Project Reduces 'Alarm Fatigue' in Hospitals

share Share
While the sound of monitor alarms in hospitals can save patients’ lives, the frequency with which the monitors go off can also lead to “alarm fatigue,” meaning caregivers become desensitised to the ubiquitous beeping. To address this problem, researchers at Cincinnati Children’s Hospital Medical Center (OH, USA) developed a standardised, team-based approach to reducing cardiac monitor alarms.

With the new standardised process, the median number of daily cardiac alarms decreased from 180 to 40, according to researchers. Meanwhile, caregiver compliance with the process increased from 38 percent to 95 percent. Results of the study have been published in the eFirst pages of the journal Pediatrics.

New Approach Can Serve as a Model for Other Hospitals

“Cardiac monitors constitute the majority of alarms throughout the hospital,” said the study's lead author Christopher Dandoy, MD, a physician in the Cancer and Blood Diseases Institute at Cincinnati Children’s. “We think our approach to reducing monitor alarms can serve as a model for other hospitals throughout the country.”

The main accrediting body for healthcare organisations and programmes, the Joint Commission, reported 80 alarm-related deaths between January 2009 and June 2012.

The research team developed a standardised cardiac monitor care process on the 24-bed, paediatric bone marrow transplant unit at Cincinnati Children’s. The project included these key components:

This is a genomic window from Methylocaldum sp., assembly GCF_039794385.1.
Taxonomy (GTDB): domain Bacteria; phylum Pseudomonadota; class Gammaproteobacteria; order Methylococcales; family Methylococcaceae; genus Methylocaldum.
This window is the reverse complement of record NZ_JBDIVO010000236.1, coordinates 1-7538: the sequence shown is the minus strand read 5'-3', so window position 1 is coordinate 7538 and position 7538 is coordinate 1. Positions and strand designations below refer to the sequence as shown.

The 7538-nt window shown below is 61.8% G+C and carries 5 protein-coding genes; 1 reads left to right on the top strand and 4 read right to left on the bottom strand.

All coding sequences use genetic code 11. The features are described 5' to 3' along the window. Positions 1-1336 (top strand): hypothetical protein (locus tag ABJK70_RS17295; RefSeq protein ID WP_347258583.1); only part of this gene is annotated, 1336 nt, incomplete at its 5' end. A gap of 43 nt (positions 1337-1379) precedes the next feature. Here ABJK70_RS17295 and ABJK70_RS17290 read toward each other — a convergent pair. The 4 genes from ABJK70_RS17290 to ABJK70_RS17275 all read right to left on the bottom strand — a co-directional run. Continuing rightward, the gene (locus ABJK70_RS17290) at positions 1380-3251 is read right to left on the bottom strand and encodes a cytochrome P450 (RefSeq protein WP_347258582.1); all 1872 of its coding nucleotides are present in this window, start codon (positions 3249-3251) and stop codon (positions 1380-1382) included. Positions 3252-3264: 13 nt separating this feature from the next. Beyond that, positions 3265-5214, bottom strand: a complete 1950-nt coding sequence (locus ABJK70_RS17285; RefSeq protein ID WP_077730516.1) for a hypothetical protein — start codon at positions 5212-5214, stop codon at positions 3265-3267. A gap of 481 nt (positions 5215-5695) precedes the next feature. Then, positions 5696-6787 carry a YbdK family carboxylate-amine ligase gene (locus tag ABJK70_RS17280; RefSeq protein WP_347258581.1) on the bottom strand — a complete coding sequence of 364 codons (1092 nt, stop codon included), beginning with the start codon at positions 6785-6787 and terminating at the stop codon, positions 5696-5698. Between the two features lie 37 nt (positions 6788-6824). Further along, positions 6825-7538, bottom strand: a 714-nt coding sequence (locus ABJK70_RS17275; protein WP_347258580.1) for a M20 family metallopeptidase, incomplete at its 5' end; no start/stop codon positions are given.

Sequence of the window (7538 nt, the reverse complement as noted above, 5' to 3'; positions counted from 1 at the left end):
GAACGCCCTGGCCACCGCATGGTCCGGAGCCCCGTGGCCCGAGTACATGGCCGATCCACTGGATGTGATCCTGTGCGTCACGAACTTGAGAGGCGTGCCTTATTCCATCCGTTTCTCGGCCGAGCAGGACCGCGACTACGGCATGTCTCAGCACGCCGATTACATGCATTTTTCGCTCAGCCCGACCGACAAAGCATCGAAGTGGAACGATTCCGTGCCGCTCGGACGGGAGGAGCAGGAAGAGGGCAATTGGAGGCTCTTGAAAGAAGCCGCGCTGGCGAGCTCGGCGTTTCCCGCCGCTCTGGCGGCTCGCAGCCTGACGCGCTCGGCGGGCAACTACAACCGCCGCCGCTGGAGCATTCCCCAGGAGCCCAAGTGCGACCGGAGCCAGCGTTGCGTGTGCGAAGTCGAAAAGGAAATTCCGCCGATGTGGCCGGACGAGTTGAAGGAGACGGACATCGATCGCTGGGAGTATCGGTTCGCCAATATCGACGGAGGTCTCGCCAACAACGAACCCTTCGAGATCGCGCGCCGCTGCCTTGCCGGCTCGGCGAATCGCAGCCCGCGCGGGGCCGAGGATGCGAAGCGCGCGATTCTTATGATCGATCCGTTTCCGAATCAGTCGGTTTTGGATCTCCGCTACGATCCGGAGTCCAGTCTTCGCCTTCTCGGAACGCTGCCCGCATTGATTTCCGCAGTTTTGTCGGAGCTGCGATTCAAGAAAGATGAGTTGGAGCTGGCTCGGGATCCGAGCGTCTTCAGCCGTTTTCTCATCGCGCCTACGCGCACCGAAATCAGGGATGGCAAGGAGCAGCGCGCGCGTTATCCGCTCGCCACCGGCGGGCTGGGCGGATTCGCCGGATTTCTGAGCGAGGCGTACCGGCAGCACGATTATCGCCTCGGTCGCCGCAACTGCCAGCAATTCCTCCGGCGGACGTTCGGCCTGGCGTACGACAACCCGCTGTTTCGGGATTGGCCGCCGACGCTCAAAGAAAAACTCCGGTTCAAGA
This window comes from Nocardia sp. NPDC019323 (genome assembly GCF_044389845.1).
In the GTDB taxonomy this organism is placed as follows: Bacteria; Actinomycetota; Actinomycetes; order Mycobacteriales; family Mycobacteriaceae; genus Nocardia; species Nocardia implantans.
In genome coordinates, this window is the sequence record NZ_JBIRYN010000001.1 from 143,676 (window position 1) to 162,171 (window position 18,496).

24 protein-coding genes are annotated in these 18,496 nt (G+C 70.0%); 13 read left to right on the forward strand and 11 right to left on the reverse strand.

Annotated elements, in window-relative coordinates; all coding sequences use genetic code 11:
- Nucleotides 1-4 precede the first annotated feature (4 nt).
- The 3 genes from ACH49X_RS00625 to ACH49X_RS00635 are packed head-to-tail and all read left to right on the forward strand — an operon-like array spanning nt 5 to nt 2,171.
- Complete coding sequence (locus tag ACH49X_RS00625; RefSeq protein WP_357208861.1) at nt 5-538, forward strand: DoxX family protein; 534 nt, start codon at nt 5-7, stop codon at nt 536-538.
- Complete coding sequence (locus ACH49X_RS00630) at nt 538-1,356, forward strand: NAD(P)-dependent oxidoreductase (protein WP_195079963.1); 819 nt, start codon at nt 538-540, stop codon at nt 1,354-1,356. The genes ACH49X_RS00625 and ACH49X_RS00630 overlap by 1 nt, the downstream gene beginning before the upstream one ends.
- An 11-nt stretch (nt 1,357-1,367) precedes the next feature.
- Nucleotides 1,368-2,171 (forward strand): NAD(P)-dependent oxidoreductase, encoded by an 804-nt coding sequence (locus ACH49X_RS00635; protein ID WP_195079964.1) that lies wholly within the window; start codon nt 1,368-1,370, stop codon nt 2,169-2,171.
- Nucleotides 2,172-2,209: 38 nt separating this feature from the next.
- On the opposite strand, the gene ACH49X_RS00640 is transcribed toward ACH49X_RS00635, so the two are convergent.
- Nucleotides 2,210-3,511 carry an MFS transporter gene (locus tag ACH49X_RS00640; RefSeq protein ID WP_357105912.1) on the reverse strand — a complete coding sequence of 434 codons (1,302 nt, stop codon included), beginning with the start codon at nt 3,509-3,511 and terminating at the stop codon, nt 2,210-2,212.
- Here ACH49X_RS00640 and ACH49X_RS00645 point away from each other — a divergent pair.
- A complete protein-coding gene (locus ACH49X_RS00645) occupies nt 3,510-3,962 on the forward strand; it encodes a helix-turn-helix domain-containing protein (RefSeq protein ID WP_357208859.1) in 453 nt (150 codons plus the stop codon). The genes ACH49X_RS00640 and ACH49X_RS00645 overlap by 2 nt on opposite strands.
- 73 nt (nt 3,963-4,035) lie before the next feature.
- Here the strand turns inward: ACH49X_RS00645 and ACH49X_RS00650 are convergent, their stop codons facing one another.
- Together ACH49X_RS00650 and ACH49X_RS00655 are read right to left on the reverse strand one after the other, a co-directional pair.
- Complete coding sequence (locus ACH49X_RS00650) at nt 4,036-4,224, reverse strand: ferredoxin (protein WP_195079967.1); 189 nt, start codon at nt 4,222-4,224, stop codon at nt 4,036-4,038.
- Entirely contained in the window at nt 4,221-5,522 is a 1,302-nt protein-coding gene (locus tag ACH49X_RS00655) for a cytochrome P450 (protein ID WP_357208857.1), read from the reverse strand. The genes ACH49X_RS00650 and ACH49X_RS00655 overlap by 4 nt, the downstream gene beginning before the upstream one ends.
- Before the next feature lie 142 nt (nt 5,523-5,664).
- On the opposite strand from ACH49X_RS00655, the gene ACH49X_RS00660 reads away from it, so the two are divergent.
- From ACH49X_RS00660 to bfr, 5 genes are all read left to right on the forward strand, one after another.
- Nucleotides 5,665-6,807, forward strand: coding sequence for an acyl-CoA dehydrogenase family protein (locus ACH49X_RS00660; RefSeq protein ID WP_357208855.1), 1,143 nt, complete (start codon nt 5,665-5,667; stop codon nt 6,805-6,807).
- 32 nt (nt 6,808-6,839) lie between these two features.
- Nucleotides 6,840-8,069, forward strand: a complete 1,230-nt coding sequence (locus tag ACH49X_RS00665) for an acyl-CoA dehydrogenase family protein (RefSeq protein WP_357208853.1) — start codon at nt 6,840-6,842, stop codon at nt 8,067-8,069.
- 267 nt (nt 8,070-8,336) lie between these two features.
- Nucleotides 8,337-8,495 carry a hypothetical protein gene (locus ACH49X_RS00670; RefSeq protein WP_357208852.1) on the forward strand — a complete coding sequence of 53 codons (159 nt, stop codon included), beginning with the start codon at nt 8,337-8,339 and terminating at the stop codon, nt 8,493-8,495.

• A process for initial ordering of monitor parameters based on age-appropriate standards;
  • Daily replacement of electrodes in a manner that was pain-free for patients;
  • Individualised daily assessment of cardiac monitor parameters; and
  • A reliable method for appropriate discontinuation of the monitors.

Staff Work More Efficiently with Fewer False Alarms

“With fewer false alarms, the staff can address significant alarms more promptly,” Dr. Dandoy pointed out. “We believe the roles and responsibilities entailed in this process can be applied to most units with cardiac monitor care.”

Dr. Dandoy conducted the study along with colleagues in the Cancer and Blood Diseases Institute and in the James M. Anderson Center for Health Systems Excellence at Cincinnati Children’s.

Cincinnati Children’s, a non-profit organisation, ranks third in the country amongst all Honor Roll hospitals in U.S. News & World Report’s 2014 Best Children’s Hospitals. The hospital is one of the top three recipients of paediatric research grants from the National Institutes of Health, and a research and teaching affiliate of the University of Cincinnati College of Medicine.

Cincinnati Children’s is internationally recognised for improving child health and transforming delivery of care through fully integrated, globally recognised research, education and innovation.

Source: Cincinnati Children's Hospital Medical Center
Image Source:

Published on : Thu, 13 Nov 2014

Related Articles

Type 2 diabetes can be reversed with lifestyle changes, according to European Society of Cardiology spokesperson Professor Eberhard... Read more

Echocardiography detects early deterioration of heart function allowing prevention medication to be given Austrian researchers... Read more

It's a self-fulfilling prophecy: failing to accept illness is associated with poorer quality of life in patients with chronic... Read more

Cardiology, Cardiac, cardiac monitoring, alarm fatigue While the sound of monitor alarms in hospitals can save patients’ lives, the frequency with which the monitors go off can also lead to “alarm fatigue,�

No comment

Please login to leave a comment...

Highlighted Products